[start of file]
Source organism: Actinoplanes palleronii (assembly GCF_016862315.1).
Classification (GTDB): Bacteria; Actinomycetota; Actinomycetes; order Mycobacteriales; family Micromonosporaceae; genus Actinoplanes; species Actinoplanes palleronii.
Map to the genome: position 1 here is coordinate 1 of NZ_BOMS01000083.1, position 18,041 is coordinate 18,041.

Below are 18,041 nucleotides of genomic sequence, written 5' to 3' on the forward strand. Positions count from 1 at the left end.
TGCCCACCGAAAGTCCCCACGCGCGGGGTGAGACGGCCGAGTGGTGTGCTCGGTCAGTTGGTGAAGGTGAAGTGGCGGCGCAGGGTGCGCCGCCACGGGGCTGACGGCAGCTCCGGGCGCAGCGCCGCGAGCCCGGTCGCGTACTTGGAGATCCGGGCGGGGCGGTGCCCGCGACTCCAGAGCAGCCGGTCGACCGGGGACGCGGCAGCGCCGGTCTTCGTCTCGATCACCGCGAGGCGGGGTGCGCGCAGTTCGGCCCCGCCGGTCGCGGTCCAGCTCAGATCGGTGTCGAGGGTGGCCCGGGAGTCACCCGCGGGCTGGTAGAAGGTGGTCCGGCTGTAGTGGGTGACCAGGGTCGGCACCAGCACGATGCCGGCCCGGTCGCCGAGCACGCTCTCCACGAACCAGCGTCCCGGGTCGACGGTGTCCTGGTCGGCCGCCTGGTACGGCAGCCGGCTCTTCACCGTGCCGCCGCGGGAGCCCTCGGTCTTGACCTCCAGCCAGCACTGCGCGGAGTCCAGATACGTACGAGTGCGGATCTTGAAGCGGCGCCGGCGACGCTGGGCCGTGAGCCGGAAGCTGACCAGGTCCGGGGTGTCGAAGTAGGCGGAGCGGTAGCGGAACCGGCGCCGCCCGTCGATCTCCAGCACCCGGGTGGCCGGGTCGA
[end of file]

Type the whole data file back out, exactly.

Source organism: Actinoplanes palleronii (assembly GCF_016862315.1).
Classification (GTDB): Bacteria; Actinomycetota; Actinomycetes; order Mycobacteriales; family Micromonosporaceae; genus Actinoplanes; species Actinoplanes palleronii.
Map to the genome: position 1 here is coordinate 1 of NZ_BOMS01000083.1, position 18,041 is coordinate 18,041.

Below are 18,041 nucleotides of genomic sequence, written 5' to 3' on the forward strand. Positions count from 1 at the left end.
TGCCCACCGAAAGTCCCCACGCGCGGGGTGAGACGGCCGAGTGGTGTGCTCGGTCAGTTGGTGAAGGTGAAGTGGCGGCGCAGGGTGCGCCGCCACGGGGCTGACGGCAGCTCCGGGCGCAGCGCCGCGAGCCCGGTCGCGTACTTGGAGATCCGGGCGGGGCGGTGCCCGCGACTCCAGAGCAGCCGGTCGACCGGGGACGCGGCAGCGCCGGTCTTCGTCTCGATCACCGCGAGGCGGGGTGCGCGCAGTTCGGCCCCGCCGGTCGCGGTCCAGCTCAGATCGGTGTCGAGGGTGGCCCGGGAGTCACCCGCGGGCTGGTAGAAGGTGGTCCGGCTGTAGTGGGTGACCAGGGTCGGCACCAGCACGATGCCGGCCCGGTCGCCGAGCACGCTCTCCACGAACCAGCGTCCCGGGTCGACGGTGTCCTGGTCGGCCGCCTGGTACGGCAGCCGGCTCTTCACCGTGCCGCCGCGGGAGCCCTCGGTCTTGACCTCCAGCCAGCACTGCGCGGAGTCCAGATACGTACGAGTGCGGATCTTGAAGCGGCGCCGGCGACGCTGGGCCGTGAGCCGGAAGCTGACCAGGTCCGGGGTGTCGAAGTAGGCGGAGCGGTAGCGGAACCGGCGCCGCCCGTCGATCTCCAGCACCCGGGTGGCCGGGTCGA